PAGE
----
Wednesday, April 24, 2013

Pennsylvania 2013 Elk License Allocations Announced

26 Bull Tags Issued For 2013 Season
In News Release 026-13  dated April 15, 2013, the Pennsylvania Game Commission announced the 2013-14 hunting license year, seasons and bag limits.  We will consider only the elk license allocations in today's post.  Click the above link to read the full details on the PGC Website.

Elk season will be from Nov. 4-9 in 201, with an extended season running from Nov. 11-16. This season is for both antlered and antlerless elk and is held in designated areas only for elk license holders who did not kill an elk during the regular season. A special Conservation Tag hunt will be held from Sept. 2-Nov. 9 for the successful bidder for the tag, which was auctioned this year by The Rocky Mountain Elk Foundation.

86 tags were issued for 2013, which includes 26 bull tags and 60 antlerless tags. The allocation does not include the Conservation Elk Tag.  Since it is almost certain that the successful bidder will kill a bull, this effectively means 27 bull tags and a total of 87 tags. This is a marked increase from 2012 when 19 Bull tags and 46 antlerless tags were  issued for a total of 65 licenses.Also, compare this with the 2011 total of 56 tags which included tags for 18 bulls and 38 cows  (Considering the Conservation Elk Tag this was in actuality 19 bull tags and a total of 57 licenses) and we notice a continuing upward trend in licenses issued, which corresponds to the steady increase in the  elk population.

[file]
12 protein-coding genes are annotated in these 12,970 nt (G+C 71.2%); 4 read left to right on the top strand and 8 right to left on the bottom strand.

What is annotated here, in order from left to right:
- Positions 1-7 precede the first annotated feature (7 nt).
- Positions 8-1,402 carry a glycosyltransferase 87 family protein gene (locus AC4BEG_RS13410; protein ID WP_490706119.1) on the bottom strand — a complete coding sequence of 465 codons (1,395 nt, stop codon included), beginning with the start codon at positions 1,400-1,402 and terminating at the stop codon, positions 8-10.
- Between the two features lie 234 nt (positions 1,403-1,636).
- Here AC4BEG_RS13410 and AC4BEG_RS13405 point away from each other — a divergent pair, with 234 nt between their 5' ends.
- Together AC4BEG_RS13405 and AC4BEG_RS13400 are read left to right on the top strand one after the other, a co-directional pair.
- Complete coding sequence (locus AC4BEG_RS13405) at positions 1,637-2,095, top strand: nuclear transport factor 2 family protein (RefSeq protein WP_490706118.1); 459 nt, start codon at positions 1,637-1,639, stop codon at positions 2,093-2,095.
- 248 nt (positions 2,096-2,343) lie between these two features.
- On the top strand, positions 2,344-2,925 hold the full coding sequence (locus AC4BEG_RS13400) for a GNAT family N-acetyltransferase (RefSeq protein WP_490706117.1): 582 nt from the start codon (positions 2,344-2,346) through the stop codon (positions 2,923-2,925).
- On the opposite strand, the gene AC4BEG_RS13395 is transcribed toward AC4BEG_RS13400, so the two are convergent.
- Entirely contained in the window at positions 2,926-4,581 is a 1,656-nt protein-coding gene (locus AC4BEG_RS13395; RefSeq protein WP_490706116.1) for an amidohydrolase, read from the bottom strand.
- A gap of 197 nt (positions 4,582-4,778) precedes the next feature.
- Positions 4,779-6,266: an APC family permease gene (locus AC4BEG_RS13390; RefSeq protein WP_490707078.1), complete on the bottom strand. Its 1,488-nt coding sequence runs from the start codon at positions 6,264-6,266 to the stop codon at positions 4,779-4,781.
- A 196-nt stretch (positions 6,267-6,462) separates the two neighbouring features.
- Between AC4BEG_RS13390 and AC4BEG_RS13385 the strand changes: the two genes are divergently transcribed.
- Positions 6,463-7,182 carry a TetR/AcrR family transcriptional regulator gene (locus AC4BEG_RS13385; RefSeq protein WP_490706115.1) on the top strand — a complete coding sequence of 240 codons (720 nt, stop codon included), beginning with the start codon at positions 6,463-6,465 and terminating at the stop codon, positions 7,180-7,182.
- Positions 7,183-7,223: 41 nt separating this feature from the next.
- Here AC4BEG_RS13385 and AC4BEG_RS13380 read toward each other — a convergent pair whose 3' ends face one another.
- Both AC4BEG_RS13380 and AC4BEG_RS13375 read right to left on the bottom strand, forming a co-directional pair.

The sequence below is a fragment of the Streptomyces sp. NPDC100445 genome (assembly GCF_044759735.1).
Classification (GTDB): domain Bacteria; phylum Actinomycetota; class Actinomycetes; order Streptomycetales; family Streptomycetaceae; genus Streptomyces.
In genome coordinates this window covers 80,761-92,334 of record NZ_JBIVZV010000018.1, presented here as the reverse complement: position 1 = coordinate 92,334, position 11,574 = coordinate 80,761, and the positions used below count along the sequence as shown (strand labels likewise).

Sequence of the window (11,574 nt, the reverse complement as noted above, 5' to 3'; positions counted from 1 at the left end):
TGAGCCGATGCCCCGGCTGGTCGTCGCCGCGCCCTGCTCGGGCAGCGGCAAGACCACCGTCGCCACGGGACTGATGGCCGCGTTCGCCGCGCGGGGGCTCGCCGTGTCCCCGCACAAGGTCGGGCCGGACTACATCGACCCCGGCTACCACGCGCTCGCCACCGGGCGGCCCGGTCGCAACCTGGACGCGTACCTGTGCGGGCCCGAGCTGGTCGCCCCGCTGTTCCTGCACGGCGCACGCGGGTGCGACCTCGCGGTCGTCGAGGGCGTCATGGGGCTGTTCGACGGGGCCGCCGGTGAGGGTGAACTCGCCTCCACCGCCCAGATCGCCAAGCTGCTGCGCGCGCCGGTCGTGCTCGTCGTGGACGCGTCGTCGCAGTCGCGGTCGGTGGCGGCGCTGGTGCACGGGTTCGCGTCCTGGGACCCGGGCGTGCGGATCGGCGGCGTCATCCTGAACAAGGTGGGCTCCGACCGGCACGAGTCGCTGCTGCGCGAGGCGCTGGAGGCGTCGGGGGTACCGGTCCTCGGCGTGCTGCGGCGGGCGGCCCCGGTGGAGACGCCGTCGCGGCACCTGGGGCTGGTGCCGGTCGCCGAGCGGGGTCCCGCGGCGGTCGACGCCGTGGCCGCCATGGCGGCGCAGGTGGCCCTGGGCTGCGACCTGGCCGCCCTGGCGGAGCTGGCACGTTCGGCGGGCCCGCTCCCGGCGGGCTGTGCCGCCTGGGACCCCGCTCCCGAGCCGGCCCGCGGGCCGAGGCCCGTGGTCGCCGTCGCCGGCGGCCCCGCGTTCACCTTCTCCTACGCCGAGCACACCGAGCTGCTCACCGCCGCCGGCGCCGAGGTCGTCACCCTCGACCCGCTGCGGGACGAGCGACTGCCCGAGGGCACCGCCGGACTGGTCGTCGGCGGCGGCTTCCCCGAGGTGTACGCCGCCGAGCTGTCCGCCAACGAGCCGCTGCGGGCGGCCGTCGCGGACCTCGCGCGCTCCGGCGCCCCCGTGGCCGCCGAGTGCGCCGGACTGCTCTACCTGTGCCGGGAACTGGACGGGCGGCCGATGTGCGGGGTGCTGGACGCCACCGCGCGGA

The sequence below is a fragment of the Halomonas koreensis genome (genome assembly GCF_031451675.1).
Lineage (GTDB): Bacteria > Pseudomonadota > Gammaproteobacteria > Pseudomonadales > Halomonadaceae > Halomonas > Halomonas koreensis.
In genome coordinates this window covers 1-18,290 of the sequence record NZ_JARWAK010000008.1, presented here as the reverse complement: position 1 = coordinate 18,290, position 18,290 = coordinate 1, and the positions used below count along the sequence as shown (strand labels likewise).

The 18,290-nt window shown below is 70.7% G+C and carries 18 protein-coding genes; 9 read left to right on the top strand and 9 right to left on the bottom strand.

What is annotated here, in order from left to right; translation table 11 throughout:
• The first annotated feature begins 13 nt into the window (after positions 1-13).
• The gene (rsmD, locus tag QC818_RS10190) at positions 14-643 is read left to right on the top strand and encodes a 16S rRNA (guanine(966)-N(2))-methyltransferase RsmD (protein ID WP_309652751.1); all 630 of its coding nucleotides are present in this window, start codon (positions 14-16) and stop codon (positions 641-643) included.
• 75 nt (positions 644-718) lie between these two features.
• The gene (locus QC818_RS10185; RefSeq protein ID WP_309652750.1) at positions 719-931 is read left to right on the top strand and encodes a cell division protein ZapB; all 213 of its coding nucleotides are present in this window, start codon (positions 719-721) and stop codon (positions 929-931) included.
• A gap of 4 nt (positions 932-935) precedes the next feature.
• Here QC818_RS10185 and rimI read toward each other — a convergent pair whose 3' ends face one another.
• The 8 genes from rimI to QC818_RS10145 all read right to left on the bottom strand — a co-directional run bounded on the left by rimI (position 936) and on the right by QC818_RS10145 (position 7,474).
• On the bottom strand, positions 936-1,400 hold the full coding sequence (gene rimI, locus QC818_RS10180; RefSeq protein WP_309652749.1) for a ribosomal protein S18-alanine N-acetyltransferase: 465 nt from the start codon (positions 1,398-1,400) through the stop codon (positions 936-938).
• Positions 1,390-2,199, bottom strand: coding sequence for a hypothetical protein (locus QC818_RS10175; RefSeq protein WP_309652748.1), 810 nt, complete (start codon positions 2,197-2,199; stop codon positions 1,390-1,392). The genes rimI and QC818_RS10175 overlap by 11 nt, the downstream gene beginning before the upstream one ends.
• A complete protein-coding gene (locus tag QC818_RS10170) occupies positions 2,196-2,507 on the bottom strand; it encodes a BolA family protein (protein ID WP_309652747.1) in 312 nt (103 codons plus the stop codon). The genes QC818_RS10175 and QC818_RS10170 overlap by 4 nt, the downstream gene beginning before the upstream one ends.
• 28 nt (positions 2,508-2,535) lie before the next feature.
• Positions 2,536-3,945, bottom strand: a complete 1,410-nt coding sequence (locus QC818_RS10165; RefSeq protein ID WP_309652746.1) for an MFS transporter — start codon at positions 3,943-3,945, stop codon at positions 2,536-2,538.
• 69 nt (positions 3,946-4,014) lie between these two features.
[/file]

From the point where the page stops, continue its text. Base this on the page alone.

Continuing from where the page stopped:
Approximate Map of Hunt Zones In Recent Years-2 More Zones Added This Year--Source: W. Hill-"The Truth About Pennsylvania's Elk Herd
This year also saw the addition of two more hunt zones.  In recent years there have been 10  Elk Hunt Zones (EHZ) with EHZ 1 being open to anyone with an elk license.  This has also been the case with an area known as the open zone.  At this point it is unclear just what the boundaries of EHZs 11 and 12 are, but it is likely that it has something to do with the realignment of EHZs around Weedville where there are  ongoing problems with elk in town and elk/vehicle collisions on Routes 255 and 555. WCO Doty McDowell reports in the March 22, 2013 edition of the Courier Express that the area around Weedville is no longer in the corner of three separate EHZs, but is now mainly in one EHZ.  He goes on to note in the article that the allocation has been increased in the Weedville area.

Hunt Zone Realignment-Allocations Designed To Address Elk/Human Conflict Weedville Area

Elk Cross Quehanna Highway At Medix Run

Below is a chart, which lists the allocations for each EHZ in 2013 and 2012.  The Conservation tag is not taken into account in this chart. Areas with 0 allocations are considered closed to elk hunting this year.  As of yet I have no map of the revised EHZs so one can only speculate about the location of Zone 11 and 12.  It seems reasonably safe to assume that the other EHZs will be at least in the same general area as in the past, but this is by no means guaranteed and it is very possible that the EHZ boundaries may be changed to a certain extent even if they remain the same overall.